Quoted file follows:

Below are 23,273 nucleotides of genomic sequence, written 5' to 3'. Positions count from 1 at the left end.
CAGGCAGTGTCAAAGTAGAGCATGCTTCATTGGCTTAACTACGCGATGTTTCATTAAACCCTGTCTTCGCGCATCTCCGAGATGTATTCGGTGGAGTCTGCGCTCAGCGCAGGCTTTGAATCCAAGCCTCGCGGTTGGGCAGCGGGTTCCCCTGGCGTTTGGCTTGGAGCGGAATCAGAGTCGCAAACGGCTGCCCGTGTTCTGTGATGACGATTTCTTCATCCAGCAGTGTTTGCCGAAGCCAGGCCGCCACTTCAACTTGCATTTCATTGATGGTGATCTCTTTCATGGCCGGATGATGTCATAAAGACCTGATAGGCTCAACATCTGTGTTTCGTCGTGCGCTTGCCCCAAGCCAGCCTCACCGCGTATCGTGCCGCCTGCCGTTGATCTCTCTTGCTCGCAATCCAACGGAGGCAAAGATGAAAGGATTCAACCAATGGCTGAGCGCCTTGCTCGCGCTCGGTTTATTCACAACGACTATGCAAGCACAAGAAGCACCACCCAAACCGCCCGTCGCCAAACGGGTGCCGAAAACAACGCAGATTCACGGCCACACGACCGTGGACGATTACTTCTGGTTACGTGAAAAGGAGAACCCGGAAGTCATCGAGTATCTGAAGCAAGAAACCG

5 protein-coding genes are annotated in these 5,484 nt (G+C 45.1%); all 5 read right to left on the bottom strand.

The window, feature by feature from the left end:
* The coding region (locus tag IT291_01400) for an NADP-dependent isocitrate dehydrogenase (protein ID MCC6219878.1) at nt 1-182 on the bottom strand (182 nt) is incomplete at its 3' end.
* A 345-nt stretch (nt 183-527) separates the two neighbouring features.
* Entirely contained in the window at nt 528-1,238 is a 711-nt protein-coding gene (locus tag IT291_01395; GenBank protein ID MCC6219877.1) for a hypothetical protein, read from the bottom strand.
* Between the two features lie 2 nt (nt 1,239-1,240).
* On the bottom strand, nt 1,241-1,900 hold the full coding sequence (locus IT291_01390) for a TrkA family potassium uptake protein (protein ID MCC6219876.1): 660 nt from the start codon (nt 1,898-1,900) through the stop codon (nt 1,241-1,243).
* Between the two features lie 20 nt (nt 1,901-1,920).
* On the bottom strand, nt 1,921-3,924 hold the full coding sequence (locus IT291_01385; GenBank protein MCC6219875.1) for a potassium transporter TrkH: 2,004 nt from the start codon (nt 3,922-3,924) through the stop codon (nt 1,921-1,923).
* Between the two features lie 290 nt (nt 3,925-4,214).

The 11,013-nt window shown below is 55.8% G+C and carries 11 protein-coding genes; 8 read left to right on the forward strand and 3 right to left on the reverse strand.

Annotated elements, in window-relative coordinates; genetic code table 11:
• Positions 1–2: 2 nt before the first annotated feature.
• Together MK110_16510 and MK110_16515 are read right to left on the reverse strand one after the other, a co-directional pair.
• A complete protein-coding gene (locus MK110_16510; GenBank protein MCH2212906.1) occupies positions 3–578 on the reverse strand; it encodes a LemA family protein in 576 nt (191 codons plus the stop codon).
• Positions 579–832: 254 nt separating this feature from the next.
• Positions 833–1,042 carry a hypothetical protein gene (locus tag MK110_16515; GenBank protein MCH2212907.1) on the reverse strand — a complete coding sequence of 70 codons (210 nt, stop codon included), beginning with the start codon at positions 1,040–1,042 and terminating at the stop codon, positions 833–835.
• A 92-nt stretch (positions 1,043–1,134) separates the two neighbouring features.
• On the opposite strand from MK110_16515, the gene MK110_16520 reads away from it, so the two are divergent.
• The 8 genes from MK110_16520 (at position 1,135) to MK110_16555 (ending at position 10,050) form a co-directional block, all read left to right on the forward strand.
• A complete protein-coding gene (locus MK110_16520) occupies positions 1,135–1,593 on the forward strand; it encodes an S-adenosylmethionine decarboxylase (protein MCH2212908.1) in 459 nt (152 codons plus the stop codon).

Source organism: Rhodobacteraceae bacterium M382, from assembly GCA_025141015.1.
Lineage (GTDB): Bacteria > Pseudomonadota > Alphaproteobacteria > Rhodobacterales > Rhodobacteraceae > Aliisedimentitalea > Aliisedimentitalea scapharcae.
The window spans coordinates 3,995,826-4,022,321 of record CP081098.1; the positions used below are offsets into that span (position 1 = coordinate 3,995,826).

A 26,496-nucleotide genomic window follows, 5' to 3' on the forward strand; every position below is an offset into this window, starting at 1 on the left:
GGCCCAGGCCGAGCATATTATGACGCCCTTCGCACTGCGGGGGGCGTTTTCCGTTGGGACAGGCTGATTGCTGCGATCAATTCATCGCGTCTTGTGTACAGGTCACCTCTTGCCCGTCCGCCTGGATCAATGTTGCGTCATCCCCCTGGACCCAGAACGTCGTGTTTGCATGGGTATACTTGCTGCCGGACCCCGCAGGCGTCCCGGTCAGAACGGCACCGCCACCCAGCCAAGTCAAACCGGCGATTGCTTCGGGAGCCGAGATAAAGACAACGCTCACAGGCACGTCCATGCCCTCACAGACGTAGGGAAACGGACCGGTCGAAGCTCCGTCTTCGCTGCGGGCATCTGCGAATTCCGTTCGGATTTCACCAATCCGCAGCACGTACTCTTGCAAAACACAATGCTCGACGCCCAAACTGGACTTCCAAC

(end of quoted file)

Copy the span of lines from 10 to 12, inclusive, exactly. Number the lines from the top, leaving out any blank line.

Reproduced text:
* Between the two features lie 20 nt (nt 1,901-1,920).
* On the bottom strand, nt 1,921-3,924 hold the full coding sequence (locus IT291_01385; GenBank protein MCC6219875.1) for a potassium transporter TrkH: 2,004 nt from the start codon (nt 3,922-3,924) through the stop codon (nt 1,921-1,923).
* Between the two features lie 290 nt (nt 3,925-4,214).